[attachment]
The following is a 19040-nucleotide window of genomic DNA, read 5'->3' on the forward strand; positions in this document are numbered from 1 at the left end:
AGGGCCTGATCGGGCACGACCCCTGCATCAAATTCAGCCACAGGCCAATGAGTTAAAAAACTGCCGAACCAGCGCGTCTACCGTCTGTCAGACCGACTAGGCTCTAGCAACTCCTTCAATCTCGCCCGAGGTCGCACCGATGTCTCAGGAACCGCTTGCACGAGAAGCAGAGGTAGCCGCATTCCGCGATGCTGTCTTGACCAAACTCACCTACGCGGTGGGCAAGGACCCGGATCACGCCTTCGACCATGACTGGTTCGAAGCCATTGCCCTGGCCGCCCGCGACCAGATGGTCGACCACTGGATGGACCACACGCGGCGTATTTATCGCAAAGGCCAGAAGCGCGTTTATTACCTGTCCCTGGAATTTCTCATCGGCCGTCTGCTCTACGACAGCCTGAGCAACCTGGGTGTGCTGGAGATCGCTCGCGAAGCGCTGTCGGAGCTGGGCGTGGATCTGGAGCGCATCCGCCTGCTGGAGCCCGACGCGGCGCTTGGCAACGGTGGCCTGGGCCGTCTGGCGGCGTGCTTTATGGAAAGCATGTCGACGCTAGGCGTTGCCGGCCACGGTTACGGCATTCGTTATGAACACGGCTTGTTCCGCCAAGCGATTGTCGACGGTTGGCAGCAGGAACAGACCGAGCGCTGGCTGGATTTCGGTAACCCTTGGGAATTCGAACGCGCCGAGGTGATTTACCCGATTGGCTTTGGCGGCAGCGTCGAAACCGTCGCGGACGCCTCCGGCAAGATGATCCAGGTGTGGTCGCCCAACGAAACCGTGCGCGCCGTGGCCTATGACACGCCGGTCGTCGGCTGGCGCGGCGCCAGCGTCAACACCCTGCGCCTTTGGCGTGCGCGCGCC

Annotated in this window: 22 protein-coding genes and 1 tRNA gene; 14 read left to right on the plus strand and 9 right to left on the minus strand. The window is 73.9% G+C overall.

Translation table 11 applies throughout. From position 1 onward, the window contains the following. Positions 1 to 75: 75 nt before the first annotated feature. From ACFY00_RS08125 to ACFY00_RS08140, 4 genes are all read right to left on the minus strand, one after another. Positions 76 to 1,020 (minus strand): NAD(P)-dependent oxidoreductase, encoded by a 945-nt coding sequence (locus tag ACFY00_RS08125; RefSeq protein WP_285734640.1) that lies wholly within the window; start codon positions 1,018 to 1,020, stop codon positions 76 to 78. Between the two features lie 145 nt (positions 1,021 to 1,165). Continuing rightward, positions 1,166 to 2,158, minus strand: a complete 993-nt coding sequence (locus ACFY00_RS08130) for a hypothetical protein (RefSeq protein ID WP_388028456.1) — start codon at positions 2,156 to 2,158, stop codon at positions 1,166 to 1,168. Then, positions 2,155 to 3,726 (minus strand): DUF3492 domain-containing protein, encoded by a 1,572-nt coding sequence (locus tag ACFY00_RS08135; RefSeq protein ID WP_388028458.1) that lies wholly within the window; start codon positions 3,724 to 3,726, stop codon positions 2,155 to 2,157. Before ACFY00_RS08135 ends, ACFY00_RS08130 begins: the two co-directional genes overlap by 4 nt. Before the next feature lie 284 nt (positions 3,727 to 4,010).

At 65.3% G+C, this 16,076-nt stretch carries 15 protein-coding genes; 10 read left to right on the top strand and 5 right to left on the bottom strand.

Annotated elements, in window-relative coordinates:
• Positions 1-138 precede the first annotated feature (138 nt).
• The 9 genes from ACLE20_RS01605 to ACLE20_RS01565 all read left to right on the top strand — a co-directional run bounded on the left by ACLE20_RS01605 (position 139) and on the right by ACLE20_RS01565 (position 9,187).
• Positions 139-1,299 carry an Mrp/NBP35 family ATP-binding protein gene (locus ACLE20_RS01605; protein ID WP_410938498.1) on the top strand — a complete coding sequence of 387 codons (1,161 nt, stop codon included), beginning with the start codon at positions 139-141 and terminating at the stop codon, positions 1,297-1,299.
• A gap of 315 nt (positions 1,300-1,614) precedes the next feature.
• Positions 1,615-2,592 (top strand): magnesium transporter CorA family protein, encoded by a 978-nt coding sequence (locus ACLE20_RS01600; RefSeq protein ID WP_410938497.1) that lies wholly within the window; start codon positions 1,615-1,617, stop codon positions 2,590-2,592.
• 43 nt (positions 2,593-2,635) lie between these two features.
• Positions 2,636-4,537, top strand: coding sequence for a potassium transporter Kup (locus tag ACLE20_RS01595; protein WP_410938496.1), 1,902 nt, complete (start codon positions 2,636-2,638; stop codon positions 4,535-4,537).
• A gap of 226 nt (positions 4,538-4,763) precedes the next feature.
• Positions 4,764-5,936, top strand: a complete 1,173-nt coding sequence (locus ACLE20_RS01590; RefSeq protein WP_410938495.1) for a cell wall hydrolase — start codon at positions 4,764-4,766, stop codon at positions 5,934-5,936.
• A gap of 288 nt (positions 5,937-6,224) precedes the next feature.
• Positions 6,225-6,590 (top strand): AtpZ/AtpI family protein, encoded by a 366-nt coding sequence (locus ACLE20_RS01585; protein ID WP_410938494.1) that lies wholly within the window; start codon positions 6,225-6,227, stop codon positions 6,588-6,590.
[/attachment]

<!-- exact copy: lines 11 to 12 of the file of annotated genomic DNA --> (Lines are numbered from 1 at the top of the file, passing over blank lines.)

• Positions 1,615-2,592 (top strand): magnesium transporter CorA family protein, encoded by a 978-nt coding sequence (locus ACLE20_RS01600; RefSeq protein ID WP_410938497.1) that lies wholly within the window; start codon positions 1,615-1,617, stop codon positions 2,590-2,592.
• 43 nt (positions 2,593-2,635) lie between these two features.